Recommended Setup

Based on the WeRobotics cargo delivery mission profile and the desired capabilities and budget, I would recommend the following configuration for further testing. The aircraft should use a single, forward mounted motor and large propeller optimized for hand-launches and flight speeds up to 16m/s. Due to the high expected utilization, high temperatures, humidity, and difficulty of obtaining spare parts, an investment should be made into higher spec components including servos, motor controllers, and auxiliary power supplies. The aircraft mission software should be configured primarily for one-way flights, to include a ground advancement optimization, terrain following, and automatic mission abort based on estimated energy remaining. The aircraft should use a parachute for recovery, with an additional form of protection for the bottom of the aircraft in case of landing in brush.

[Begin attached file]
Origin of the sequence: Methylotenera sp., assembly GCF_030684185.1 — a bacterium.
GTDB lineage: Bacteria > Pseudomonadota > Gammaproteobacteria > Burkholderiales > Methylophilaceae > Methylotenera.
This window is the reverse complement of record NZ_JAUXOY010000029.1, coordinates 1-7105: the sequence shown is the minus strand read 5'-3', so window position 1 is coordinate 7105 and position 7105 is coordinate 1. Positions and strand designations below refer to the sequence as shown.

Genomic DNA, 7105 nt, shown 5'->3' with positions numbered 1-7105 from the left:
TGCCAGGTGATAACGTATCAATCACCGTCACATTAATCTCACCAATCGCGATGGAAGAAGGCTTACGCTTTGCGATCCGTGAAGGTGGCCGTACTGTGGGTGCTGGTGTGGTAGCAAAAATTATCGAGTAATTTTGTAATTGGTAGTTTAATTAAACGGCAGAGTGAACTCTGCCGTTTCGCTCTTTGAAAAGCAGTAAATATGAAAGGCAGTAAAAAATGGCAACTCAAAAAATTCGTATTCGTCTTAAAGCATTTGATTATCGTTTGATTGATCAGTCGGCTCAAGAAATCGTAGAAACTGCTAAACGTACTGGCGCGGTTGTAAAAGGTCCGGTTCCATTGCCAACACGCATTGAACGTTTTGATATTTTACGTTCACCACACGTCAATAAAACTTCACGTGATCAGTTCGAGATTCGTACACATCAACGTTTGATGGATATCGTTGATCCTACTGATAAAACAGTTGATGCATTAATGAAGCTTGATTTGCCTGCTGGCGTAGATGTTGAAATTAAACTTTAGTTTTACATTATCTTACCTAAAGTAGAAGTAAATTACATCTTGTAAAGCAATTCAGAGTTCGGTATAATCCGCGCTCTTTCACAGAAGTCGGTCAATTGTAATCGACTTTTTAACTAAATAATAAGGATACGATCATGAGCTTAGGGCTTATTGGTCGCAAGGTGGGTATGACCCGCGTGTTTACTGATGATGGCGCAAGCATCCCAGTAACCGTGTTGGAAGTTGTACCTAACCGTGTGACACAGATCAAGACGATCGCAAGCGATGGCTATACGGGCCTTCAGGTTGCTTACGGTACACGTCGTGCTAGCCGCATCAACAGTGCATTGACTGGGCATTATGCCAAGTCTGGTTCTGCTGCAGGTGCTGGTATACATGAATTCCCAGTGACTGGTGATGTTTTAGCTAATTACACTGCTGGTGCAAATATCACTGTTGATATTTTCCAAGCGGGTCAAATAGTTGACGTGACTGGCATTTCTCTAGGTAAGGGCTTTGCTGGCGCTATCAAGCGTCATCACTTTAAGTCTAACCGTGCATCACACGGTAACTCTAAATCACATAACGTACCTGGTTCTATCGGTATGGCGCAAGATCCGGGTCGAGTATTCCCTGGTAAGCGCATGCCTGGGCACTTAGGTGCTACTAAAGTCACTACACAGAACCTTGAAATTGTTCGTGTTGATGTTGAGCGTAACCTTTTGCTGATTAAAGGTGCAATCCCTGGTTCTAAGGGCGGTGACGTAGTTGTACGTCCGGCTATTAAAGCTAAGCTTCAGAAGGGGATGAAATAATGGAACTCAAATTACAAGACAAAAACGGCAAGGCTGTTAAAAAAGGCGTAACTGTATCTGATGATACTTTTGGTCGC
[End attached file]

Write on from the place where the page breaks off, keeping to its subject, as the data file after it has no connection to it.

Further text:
Most of these features are commercially available although not necessarily all in the same aircraft. Event 38 has recently made some of these features standard, like Wind Resist, terrain following, and adding further safety margin to certain components like servos and power supplies. Ultimately, it is possible to achieve reliable operation of cargo drones within the requirements of a humanitarian mission operating in remote areas. A drone outfitted with the equipment described here has the best chance of success, while balancing simplicity and cost. I’m excited by the progress WeRobotics has made already. I hope to support their and other teams’ future efforts in building links to remote rivers and trails by taking to the sky.